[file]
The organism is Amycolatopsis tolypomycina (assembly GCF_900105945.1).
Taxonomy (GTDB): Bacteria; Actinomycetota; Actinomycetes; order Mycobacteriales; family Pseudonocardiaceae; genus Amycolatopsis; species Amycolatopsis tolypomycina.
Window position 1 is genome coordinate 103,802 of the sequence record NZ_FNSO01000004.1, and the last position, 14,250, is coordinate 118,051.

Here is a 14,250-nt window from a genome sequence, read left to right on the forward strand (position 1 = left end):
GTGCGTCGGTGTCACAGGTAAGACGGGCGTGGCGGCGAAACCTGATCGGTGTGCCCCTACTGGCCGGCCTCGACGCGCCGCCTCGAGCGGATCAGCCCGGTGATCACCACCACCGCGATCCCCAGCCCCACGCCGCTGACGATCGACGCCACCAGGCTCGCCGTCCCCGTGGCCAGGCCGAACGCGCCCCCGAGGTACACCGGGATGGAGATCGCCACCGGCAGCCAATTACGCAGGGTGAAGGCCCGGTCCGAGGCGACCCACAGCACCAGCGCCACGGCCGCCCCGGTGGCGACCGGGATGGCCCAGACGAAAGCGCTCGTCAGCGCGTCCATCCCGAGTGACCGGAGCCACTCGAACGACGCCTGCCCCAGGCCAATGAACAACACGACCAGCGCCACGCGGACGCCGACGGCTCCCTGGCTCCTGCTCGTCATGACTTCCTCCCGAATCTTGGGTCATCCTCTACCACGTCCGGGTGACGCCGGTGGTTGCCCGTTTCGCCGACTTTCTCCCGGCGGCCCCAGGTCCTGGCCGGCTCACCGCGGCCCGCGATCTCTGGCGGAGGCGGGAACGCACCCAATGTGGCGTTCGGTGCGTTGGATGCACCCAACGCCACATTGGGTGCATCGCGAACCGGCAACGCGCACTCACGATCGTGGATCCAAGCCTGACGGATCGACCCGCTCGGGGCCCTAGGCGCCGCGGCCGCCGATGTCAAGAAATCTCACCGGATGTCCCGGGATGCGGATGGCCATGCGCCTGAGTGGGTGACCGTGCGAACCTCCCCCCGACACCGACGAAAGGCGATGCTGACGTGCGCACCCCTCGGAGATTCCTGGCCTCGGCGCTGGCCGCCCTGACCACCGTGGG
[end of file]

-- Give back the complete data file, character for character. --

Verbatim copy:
The organism is Amycolatopsis tolypomycina (assembly GCF_900105945.1).
Taxonomy (GTDB): Bacteria; Actinomycetota; Actinomycetes; order Mycobacteriales; family Pseudonocardiaceae; genus Amycolatopsis; species Amycolatopsis tolypomycina.
Window position 1 is genome coordinate 103,802 of the sequence record NZ_FNSO01000004.1, and the last position, 14,250, is coordinate 118,051.

Here is a 14,250-nt window from a genome sequence, read left to right on the forward strand (position 1 = left end):
GTGCGTCGGTGTCACAGGTAAGACGGGCGTGGCGGCGAAACCTGATCGGTGTGCCCCTACTGGCCGGCCTCGACGCGCCGCCTCGAGCGGATCAGCCCGGTGATCACCACCACCGCGATCCCCAGCCCCACGCCGCTGACGATCGACGCCACCAGGCTCGCCGTCCCCGTGGCCAGGCCGAACGCGCCCCCGAGGTACACCGGGATGGAGATCGCCACCGGCAGCCAATTACGCAGGGTGAAGGCCCGGTCCGAGGCGACCCACAGCACCAGCGCCACGGCCGCCCCGGTGGCGACCGGGATGGCCCAGACGAAAGCGCTCGTCAGCGCGTCCATCCCGAGTGACCGGAGCCACTCGAACGACGCCTGCCCCAGGCCAATGAACAACACGACCAGCGCCACGCGGACGCCGACGGCTCCCTGGCTCCTGCTCGTCATGACTTCCTCCCGAATCTTGGGTCATCCTCTACCACGTCCGGGTGACGCCGGTGGTTGCCCGTTTCGCCGACTTTCTCCCGGCGGCCCCAGGTCCTGGCCGGCTCACCGCGGCCCGCGATCTCTGGCGGAGGCGGGAACGCACCCAATGTGGCGTTCGGTGCGTTGGATGCACCCAACGCCACATTGGGTGCATCGCGAACCGGCAACGCGCACTCACGATCGTGGATCCAAGCCTGACGGATCGACCCGCTCGGGGCCCTAGGCGCCGCGGCCGCCGATGTCAAGAAATCTCACCGGATGTCCCGGGATGCGGATGGCCATGCGCCTGAGTGGGTGACCGTGCGAACCTCCCCCCGACACCGACGAAAGGCGATGCTGACGTGCGCACCCCTCGGAGATTCCTGGCCTCGGCGCTGGCCGCCCTGACCACCGTGGG